Will Buying a Gas-saver Save You Money?
“I don’t want to pay $100 for a tank of gas!”
We at Driving Today have heard consumers say that over and over in the past few weeks, and many of them are acting on it by ditching their current ride and buying a new vehicle that offers better miles per gallon. They’re saving money, they think. But are they really?
Certainly with fuel prices at an unprecedented and painful level, many people are looking for ways to save. And the general media is pouring gasoline on the flames with its ongoing coverage of the fuel price issue. But as a rational consumer, there is a question you should ask yourself: Do you want to save fuel, or do you want to save money? And while at first blush, they might seem like the same thing, they can actually be very different. The good news is that there are simple, cost-effective things you can do to save both fuel and money. The bad news is that they are not the most obvious steps people are taking today.
Let’s take a long hard look at the idea of replacing the car you drive today with a new model that gets better fuel economy. That seems an obvious money-saver, but even if you go from a notorious gas guzzler to a super-mileage champ like a Toyota or Honda hybrid, while you will certainly save gas, you are very unlikely to save money. Why? Because you are almost always better off financially keeping your current vehicle than buying a new vehicle. The reason can be summed up in one word: depreciation. Very likely your current ride has already taken a huge value hit in depreciation, but at the same time, it likely has a great deal of useful life left in it. To this, when you factor in the losses in passenger- and cargo-carrying abilities that you are likely to suffer, and the premium prices hybrids are commanding in today’s marketplace versus conventional vehicles, what seems like an obvious money-saver becomes a pretty serious money-loser.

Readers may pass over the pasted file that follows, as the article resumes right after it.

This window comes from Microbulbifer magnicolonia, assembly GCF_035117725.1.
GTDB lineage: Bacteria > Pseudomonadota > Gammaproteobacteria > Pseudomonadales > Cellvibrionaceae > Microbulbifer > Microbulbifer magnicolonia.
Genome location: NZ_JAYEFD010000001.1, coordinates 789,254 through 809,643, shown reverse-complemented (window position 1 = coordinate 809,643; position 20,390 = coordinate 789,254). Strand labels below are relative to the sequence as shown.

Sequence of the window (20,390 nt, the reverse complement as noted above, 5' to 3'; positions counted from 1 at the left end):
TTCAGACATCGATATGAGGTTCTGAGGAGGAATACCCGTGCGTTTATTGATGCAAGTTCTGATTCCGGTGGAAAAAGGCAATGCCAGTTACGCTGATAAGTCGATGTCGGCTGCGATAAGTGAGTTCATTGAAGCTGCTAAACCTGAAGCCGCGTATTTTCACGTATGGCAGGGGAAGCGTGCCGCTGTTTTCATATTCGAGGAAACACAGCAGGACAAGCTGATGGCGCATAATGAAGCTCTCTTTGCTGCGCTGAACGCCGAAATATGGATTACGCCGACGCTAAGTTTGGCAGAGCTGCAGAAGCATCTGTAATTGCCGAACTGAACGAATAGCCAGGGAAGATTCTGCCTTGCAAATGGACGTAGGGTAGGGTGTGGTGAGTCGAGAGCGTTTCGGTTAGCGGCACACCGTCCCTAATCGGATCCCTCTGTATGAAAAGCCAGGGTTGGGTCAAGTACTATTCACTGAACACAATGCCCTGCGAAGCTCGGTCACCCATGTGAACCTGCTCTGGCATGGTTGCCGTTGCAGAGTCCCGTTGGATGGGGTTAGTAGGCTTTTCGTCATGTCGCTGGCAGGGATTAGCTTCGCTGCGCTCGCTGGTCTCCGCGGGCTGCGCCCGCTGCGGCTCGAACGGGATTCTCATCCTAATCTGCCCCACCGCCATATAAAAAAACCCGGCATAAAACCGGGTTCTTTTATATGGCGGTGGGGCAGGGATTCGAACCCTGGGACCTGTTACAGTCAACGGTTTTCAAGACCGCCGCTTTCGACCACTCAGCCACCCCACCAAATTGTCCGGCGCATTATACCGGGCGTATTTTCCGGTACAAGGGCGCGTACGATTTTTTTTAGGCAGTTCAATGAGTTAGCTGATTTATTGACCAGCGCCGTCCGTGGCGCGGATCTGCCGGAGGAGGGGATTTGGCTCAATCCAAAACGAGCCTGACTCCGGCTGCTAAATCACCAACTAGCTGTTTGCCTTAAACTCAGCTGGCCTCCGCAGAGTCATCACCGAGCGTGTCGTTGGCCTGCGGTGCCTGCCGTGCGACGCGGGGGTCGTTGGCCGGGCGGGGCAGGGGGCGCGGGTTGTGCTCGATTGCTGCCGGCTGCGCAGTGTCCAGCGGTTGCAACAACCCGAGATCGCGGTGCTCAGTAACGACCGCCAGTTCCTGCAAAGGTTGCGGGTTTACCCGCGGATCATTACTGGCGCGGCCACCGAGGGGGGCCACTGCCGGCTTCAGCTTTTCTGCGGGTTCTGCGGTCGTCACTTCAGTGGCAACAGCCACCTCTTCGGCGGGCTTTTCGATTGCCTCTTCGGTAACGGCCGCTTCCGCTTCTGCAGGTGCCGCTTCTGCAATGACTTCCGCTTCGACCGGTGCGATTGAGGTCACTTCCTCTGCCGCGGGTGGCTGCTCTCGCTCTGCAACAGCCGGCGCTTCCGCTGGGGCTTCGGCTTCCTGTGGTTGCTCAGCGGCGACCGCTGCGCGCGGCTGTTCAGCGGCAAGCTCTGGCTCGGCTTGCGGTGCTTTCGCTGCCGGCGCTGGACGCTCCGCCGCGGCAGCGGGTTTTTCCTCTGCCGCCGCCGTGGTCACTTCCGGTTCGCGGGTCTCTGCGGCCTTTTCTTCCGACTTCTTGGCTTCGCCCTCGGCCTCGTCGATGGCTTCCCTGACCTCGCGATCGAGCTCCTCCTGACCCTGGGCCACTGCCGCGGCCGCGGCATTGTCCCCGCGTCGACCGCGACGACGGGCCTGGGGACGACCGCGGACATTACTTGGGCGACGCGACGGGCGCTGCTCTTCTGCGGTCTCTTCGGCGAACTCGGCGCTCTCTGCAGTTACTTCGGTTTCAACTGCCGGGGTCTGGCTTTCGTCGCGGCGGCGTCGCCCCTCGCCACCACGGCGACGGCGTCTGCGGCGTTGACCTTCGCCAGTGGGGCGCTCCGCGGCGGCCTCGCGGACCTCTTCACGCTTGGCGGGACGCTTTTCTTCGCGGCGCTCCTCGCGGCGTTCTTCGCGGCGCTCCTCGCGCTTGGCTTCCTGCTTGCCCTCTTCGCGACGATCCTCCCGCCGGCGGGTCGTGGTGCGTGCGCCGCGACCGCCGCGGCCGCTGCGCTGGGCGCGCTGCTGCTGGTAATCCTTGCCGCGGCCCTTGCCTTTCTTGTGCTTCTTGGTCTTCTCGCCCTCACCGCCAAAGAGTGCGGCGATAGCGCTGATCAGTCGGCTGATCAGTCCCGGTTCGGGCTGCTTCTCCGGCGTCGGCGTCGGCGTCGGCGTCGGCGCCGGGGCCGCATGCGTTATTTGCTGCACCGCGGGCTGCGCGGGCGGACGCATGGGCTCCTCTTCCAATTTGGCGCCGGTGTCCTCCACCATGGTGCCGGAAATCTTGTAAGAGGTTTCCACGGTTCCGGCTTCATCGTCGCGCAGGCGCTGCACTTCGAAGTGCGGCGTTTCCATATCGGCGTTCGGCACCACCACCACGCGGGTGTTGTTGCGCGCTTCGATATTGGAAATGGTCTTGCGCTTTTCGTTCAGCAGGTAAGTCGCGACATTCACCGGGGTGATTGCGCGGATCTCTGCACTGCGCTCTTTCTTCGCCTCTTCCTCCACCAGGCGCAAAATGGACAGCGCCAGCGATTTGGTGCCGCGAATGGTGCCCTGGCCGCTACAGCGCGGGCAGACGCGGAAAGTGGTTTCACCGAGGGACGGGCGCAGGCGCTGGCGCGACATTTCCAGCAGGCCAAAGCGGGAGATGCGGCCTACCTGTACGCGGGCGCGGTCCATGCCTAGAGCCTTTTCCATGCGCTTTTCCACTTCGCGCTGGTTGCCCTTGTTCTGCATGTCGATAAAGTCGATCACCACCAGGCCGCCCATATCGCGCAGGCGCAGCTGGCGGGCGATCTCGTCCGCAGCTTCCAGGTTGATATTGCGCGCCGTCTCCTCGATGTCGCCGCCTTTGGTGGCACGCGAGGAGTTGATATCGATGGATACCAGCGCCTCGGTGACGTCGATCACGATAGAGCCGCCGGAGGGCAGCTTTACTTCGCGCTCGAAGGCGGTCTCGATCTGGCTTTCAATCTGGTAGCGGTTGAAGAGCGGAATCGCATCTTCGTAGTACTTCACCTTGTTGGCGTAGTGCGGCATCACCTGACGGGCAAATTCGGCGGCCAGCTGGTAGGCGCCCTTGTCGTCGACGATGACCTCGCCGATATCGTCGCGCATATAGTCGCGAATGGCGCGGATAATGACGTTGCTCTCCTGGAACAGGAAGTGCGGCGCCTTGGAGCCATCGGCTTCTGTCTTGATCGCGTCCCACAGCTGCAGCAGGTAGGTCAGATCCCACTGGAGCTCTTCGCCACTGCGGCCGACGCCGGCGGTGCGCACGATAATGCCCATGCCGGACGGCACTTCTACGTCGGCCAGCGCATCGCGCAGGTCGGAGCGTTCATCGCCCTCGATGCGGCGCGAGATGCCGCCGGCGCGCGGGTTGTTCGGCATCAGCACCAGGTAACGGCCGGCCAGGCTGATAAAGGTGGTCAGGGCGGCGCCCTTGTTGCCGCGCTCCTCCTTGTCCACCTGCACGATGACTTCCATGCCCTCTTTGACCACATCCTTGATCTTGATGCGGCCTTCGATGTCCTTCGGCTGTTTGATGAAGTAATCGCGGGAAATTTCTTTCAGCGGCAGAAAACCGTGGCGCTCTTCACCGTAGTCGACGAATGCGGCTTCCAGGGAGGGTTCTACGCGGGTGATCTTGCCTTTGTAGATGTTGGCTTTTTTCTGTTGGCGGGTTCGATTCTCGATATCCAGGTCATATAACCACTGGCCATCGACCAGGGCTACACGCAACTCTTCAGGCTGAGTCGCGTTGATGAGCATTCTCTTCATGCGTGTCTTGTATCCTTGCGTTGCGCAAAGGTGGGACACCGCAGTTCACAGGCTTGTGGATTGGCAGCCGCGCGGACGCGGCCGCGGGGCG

From a strictly dollars-and-cents point of view, you are far better off to look into keeping your current vehicle and optimizing its fuel economy with low-cost maintenance items. For example, experts recommend that consumers strategically invest in short-term maintenance tactics to achieve long-term savings from improved engine efficiency and fuel mileage. Specifically, replacing air filters, fuel filters, oxygen sensors and spark plugs will help boost fuel mileage. And usually this efficiency increase will be more than enough to offset their modest costs.
Properly cleaning, maintaining and replacing air filters when necessary will ensure better air flow through the entire engine system. Since an engine is essentially an air pump, this simple step to help it “breathe better” will improve engine efficiency and result in more power and better fuel mileage. According to a recent EPA study, air filters can increase fuel mileage by as much as 10 percent, and the EPA estimates that the payback for replacing a clogged air filter may amount to more than 25 cents per gallon, based on current fuel prices.
In addition to a free flow of air, efficient combustion also needs a well-regulated flow of fuel and strong, consistent spark. When fuel filters become plugged, sensors signal a car’s computer to send more fuel into the engine, resulting in poor fuel economy, emission testing failure and engine system wear. Regular cleaning of fuel filters will help reduce consumption by not triggering the sensors. Spark plugs are subjected to extreme conditions in the engine’s combustion chamber, which can result in the engine misfiring and fouling. Replacing spark plugs at regular intervals will help keep the engine operating at an optimum level, while improving fuel economy and reducing emissions.
Finally, properly functioning oxygen sensors, which regulate airflow into the engine, are good for the environment and can save hundreds of dollars in fuel costs over the life of the sensor. Replacement intervals for oxygen sensors are similar to those for spark plugs and range from 30,000 miles to 100,000 miles, depending upon the type of sensor. U.S. Department of Energy studies and others have shown that replacing worn oxygen sensors can increase fuel mileage by up to 40 percent.